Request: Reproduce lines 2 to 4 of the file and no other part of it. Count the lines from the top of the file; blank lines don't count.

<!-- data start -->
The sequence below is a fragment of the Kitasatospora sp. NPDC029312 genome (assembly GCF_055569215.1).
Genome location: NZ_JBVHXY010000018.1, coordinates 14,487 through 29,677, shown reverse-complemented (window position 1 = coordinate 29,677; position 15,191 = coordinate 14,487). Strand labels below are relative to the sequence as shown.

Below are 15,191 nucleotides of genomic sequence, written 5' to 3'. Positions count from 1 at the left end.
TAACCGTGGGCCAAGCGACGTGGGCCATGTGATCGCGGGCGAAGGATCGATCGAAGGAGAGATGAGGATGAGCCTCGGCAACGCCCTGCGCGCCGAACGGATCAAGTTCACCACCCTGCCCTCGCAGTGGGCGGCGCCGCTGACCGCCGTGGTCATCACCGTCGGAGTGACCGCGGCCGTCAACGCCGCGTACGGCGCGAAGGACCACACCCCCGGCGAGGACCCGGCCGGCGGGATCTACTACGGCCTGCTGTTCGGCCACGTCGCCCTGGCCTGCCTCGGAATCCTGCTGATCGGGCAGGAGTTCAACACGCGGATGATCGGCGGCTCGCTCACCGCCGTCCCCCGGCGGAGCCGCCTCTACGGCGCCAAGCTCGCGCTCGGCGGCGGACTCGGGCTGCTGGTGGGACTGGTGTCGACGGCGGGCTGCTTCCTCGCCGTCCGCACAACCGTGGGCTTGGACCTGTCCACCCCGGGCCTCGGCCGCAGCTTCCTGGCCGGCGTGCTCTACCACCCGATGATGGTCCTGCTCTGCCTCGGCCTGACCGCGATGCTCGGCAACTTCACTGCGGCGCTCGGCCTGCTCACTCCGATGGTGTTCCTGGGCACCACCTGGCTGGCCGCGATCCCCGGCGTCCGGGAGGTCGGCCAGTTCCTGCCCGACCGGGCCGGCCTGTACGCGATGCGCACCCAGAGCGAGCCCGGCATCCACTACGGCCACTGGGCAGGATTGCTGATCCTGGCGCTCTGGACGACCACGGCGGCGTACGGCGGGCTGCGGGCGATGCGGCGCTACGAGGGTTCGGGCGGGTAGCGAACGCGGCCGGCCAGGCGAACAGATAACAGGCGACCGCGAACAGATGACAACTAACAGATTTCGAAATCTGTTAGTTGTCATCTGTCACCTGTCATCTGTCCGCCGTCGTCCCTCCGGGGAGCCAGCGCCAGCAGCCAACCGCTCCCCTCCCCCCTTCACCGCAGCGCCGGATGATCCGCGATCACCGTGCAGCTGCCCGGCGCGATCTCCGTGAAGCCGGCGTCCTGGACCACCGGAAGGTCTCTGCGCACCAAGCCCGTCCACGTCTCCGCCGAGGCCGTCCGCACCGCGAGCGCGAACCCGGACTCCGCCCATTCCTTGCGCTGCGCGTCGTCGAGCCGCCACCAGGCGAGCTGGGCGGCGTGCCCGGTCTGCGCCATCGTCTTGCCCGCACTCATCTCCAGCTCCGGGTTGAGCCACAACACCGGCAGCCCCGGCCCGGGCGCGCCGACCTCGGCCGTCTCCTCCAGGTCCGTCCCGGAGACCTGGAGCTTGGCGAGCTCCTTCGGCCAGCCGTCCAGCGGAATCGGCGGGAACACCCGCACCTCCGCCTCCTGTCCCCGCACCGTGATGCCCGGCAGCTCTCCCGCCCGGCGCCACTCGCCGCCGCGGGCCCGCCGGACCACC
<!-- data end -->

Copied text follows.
Genome location: NZ_JBVHXY010000018.1, coordinates 14,487 through 29,677, shown reverse-complemented (window position 1 = coordinate 29,677; position 15,191 = coordinate 14,487). Strand labels below are relative to the sequence as shown.

Below are 15,191 nucleotides of genomic sequence, written 5' to 3'. Positions count from 1 at the left end.
TAACCGTGGGCCAAGCGACGTGGGCCATGTGATCGCGGGCGAAGGATCGATCGAAGGAGAGATGAGGATGAGCCTCGGCAACGCCCTGCGCGCCGAACGGATCAAGTTCACCACCCTGCCCTCGCAGTGGGCGGCGCCGCTGACCGCCGTGGTCATCACCGTCGGAGTGACCGCGGCCGTCAACGCCGCGTACGGCGCGAAGGACCACACCCCCGGCGAGGACCCGGCCGGCGGGATCTACTACGGCCTGCTGTTCGGCCACGTCGCCCTGGCCTGCCTCGGAATCCTGCTGATCGGGCAGGAGTTCAACACGCGGATGATCGGCGGCTCGCTCACCGCCGTCCCCCGGCGGAGCCGCCTCTACGGCGCCAAGCTCGCGCTCGGCGGCGGACTCGGGCTGCTGGTGGGACTGGTGTCGACGGCGGGCTGCTTCCTCGCCGTCCGCACAACCGTGGGCTTGGACCTGTCCACCCCGGGCCTCGGCCGCAGCTTCCTGGCCGGCGTGCTCTACCACCCGATGATGGTCCTGCTCTGCCTCGGCCTGACCGCGATGCTCGGCAACTTCACTGCGGCGCTCGGCCTGCTCACTCCGATGGTGTTCCTGGGCACCACCTGGCTGGCCGCGATCCCCGGCGTCCGGGAGGTCGGCCAGTTCCTGCCCGACCGGGCCGGCCTGTACGCGATGCGCACCCAGAGCGAGCCCGGCATCCACTACGGCCACTGGGCAGGATTGCTGATCCTGGCGCTCTGGACGACCACGGCGGCGTACGGCGGGCTGCGGGCGATGCGGCGCTACGAGGGTTCGGGCGGGTAGCGAACGCGGCCGGCCAGGCGAACAGATAACAGGCGACCGCGAACAGATGACAACTAACAGATTTCGAAATCTGTTAGTTGTCATCTGTCACCTGTCATCTGTCCGCCGTCGTCCCTCCGGGGAGCCAGCGCCAGCAGCCAACCGCTCCCCTCCCCCCTTCACCGCAGCGCCGGATGATCCGCGATCACCGTGCAGCTGCCCGGCGCGATCTCCGTGAAGCCGGCGTCCTGGACCACCGGAAGGTCTCTGCGCACCAAGCCCGTCCACGTCTCCGCCGAGGCCGTCCGCACCGCGAGCGCGAACCCGGACTCCGCCCATTCCTTGCGCTGCGCGTCGTCGAGCCGCCACCAGGCGAGCTGGGCGGCGTGCCCGGTCTGCGCCATCGTCTTGCCCGCACTCATCTCCAGCTCCGGGTTGAGCCACAACACCGGCAGCCCCGGCCCGGGCGCGCCGACCTCGGCCGTCTCCTCCAGGTCCGTCCCGGAGACCTGGAGCTTGGCGAGCTCCTTCGGCCAGCCGTCCAGCGGAATCGGCGGGAACACCCGCACCTCCGCCTCCTGTCCCCGCACCGTGATGCCCGGCAGCTCTCCCGCCCGGCGCCACTCGCCGCCGCGGGCCCGCCGGACCACC